Corporate Governance. Tesco Case Study
Moreover, the retailer was too “ambitious” in forecasting rebates in the first half of its 2014/2015 financial year and earlier years and they may have manipulated the figures to enhance income and meet targets (Kukreja and Gupta, 2016). It is acknowledged that there was a possibility for retail payments to be disputed later, and a refund or a new agreement entered into, but by then, the original payment has been taken as revenue (Kukreja and Gupta, 2016). Furthermore, those in charge took the risk which they clearly understand consequences for, but as previously mentioned, the risk of not reaching the targets seemed to be higher. Studies of compensation structure have generally found that director remuneration is an increasing function of company size, providing management with a direct incentive to focus on size growth, rather than growth in shareholder returns (Hill and Jones, 1992). It seems like directors who pushed to represent false financial report had their incentives to publish inaccurate results regardless of the effect on shareholders.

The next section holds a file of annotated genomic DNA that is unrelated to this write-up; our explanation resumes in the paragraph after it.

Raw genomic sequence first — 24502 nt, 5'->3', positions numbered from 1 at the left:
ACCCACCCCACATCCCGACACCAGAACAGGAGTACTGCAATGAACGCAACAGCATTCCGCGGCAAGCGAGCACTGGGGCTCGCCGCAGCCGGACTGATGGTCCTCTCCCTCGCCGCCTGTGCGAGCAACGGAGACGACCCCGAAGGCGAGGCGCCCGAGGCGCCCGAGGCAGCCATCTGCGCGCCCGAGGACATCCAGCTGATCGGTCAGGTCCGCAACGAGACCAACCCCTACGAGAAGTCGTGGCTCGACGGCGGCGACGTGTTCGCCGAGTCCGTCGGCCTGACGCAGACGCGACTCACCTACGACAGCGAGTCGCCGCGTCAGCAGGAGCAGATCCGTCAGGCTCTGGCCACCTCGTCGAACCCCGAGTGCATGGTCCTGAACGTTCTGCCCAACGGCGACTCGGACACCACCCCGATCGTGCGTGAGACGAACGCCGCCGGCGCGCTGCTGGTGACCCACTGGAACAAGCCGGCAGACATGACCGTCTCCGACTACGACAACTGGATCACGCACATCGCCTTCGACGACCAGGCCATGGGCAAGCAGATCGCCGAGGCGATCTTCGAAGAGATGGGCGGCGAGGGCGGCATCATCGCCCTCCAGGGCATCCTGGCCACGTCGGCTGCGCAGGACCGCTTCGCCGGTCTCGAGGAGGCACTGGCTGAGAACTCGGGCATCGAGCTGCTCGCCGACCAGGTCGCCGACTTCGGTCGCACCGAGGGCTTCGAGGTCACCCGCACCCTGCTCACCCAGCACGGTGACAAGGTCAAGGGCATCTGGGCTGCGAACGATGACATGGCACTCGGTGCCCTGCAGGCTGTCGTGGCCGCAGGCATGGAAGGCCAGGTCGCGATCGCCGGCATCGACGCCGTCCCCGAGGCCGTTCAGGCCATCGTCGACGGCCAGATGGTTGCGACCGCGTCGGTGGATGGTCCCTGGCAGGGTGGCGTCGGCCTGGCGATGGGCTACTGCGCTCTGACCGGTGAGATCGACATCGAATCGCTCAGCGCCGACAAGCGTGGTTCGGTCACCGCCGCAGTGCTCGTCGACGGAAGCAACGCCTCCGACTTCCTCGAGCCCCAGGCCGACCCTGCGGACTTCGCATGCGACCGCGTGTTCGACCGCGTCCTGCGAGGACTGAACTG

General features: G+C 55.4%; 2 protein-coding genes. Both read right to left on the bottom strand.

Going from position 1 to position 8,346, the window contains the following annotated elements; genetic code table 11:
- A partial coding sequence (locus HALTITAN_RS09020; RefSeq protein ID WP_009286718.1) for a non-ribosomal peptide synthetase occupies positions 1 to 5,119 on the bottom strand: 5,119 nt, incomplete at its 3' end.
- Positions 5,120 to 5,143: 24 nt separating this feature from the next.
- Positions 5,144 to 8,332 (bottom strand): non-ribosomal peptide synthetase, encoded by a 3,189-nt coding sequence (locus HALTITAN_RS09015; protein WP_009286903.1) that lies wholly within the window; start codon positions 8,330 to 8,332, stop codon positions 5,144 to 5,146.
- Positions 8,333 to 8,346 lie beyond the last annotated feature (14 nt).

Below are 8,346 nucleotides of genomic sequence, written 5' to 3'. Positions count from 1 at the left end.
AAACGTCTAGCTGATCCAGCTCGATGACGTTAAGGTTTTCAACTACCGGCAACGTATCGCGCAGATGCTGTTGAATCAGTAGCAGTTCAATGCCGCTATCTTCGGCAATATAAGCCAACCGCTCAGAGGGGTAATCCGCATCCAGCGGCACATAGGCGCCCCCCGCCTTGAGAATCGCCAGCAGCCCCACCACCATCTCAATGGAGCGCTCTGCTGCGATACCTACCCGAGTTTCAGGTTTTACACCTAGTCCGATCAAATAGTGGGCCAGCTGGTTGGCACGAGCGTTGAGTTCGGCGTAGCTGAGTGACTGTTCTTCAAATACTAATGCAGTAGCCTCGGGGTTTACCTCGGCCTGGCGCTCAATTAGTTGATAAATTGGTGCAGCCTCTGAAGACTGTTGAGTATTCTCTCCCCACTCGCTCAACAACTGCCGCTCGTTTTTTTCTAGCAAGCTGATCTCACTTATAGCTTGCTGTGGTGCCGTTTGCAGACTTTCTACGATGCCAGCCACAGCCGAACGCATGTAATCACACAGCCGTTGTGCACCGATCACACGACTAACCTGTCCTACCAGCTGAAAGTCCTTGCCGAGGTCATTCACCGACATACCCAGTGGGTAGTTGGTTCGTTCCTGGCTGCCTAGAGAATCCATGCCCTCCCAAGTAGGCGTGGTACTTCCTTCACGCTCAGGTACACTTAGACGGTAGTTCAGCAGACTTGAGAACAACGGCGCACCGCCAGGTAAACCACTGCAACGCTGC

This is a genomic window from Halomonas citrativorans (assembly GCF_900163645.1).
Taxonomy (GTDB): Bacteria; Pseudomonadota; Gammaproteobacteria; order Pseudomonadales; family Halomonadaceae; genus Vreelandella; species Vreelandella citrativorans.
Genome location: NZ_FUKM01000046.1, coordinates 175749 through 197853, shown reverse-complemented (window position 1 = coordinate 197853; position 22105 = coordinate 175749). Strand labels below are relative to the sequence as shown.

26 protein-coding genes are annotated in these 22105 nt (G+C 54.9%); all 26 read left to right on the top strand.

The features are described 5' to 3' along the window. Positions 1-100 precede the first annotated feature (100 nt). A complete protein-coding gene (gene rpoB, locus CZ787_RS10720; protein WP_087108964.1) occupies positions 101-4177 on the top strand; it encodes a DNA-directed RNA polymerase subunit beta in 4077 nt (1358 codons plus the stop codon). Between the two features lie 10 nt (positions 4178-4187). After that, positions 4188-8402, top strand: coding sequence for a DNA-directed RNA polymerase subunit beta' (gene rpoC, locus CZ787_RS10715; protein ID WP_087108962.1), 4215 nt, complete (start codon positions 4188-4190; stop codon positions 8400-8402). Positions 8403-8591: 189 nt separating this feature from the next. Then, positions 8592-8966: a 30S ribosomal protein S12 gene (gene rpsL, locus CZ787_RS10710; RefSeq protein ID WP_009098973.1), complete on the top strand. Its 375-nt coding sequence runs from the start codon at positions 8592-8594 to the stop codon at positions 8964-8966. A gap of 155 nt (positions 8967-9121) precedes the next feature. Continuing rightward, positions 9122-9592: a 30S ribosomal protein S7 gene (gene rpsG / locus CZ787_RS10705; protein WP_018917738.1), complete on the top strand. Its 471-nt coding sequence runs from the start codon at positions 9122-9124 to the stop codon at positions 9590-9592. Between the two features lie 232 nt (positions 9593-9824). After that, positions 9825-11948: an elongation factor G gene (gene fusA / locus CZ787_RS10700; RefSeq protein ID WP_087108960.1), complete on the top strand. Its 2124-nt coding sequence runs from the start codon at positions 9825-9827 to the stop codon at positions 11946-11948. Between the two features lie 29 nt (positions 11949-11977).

Another factor that closely effects with the necessity to comply with the corporate governance code is auditors. The UK Corporate Governance Code (2012) states that the companies must establish appropriate measures for risk management and internal control principles and for maintaining an appropriate relationship with the company’s auditors. It has been identified that PwC has audited Tesco since 1983; therefore, the threat of familiarity was remarkably high after a relationship of thirty plus years (Kukreja and Gupta, 2016). …